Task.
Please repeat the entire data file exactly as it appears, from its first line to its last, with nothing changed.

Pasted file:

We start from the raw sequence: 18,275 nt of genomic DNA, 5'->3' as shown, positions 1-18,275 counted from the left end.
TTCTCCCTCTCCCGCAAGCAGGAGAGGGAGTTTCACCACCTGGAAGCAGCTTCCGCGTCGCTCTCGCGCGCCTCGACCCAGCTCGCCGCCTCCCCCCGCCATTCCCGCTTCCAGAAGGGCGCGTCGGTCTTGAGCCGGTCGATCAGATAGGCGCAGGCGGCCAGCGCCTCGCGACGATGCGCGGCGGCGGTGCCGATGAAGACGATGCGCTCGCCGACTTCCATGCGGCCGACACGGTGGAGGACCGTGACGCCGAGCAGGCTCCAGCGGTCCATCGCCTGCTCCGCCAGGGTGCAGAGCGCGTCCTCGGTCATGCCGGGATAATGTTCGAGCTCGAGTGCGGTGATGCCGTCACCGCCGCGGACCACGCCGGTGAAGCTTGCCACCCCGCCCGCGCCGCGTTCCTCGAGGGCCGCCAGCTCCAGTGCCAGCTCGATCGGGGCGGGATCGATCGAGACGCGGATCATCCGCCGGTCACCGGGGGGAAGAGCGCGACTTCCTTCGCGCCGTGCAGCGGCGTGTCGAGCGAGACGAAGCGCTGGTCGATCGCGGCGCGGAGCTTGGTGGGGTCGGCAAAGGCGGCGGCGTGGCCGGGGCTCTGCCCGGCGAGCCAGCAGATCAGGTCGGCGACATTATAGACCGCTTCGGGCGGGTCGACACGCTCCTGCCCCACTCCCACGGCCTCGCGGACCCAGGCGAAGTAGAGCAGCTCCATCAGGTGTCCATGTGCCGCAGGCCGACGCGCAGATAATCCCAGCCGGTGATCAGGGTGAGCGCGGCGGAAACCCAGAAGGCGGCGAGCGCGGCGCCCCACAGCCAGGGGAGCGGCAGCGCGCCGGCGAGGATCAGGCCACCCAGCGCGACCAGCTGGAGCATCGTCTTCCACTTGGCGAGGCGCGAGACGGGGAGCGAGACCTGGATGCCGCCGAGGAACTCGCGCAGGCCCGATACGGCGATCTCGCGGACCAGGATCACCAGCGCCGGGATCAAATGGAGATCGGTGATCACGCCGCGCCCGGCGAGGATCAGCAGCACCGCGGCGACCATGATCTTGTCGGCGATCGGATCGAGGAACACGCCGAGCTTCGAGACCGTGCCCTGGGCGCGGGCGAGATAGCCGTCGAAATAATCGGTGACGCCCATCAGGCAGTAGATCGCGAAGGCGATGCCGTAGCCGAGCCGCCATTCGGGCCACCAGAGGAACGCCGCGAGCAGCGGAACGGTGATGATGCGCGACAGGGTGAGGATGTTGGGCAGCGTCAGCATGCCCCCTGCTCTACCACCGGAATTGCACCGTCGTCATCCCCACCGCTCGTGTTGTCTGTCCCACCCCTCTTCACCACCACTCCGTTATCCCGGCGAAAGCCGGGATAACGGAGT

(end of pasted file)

We start from the raw sequence: 18,275 nt of genomic DNA, 5'->3' as shown, positions 1-18,275 counted from the left end.
TTCTCCCTCTCCCGCAAGCAGGAGAGGGAGTTTCACCACCTGGAAGCAGCTTCCGCGTCGCTCTCGCGCGCCTCGACCCAGCTCGCCGCCTCCCCCCGCCATTCCCGCTTCCAGAAGGGCGCGTCGGTCTTGAGCCGGTCGATCAGATAGGCGCAGGCGGCCAGCGCCTCGCGACGATGCGCGGCGGCGGTGCCGATGAAGACGATGCGCTCGCCGACTTCCATGCGGCCGACACGGTGGAGGACCGTGACGCCGAGCAGGCTCCAGCGGTCCATCGCCTGCTCCGCCAGGGTGCAGAGCGCGTCCTCGGTCATGCCGGGATAATGTTCGAGCTCGAGTGCGGTGATGCCGTCACCGCCGCGGACCACGCCGGTGAAGCTTGCCACCCCGCCCGCGCCGCGTTCCTCGAGGGCCGCCAGCTCCAGTGCCAGCTCGATCGGGGCGGGATCGATCGAGACGCGGATCATCCGCCGGTCACCGGGGGGAAGAGCGCGACTTCCTTCGCGCCGTGCAGCGGCGTGTCGAGCGAGACGAAGCGCTGGTCGATCGCGGCGCGGAGCTTGGTGGGGTCGGCAAAGGCGGCGGCGTGGCCGGGGCTCTGCCCGGCGAGCCAGCAGATCAGGTCGGCGACATTATAGACCGCTTCGGGCGGGTCGACACGCTCCTGCCCCACTCCCACGGCCTCGCGGACCCAGGCGAAGTAGAGCAGCTCCATCAGGTGTCCATGTGCCGCAGGCCGACGCGCAGATAATCCCAGCCGGTGATCAGGGTGAGCGCGGCGGAAACCCAGAAGGCGGCGAGCGCGGCGCCCCACAGCCAGGGGAGCGGCAGCGCGCCGGCGAGGATCAGGCCACCCAGCGCGACCAGCTGGAGCATCGTCTTCCACTTGGCGAGGCGCGAGACGGGGAGCGAGACCTGGATGCCGCCGAGGAACTCGCGCAGGCCCGATACGGCGATCTCGCGGACCAGGATCACCAGCGCCGGGATCAAATGGAGATCGGTGATCACGCCGCGCCCGGCGAGGATCAGCAGCACCGCGGCGACCATGATCTTGTCGGCGATCGGATCGAGGAACACGCCGAGCTTCGAGACCGTGCCCTGGGCGCGGGCGAGATAGCCGTCGAAATAATCGGTGACGCCCATCAGGCAGTAGATCGCGAAGGCGATGCCGTAGCCGAGCCGCCATTCGGGCCACCAGAGGAACGCCGCGAGCAGCGGAACGGTGATGATGCGCGACAGGGTGAGGATGTTGGGCAGCGTCAGCATGCCCCCTGCTCTACCACCGGAATTGCACCGTCGTCATCCCCACCGCTCGTGTTGTCTGTCCCACCCCTCTTCACCACCACTCCGTTATCCCGGCGAAAGCCGGGATAACGGAGT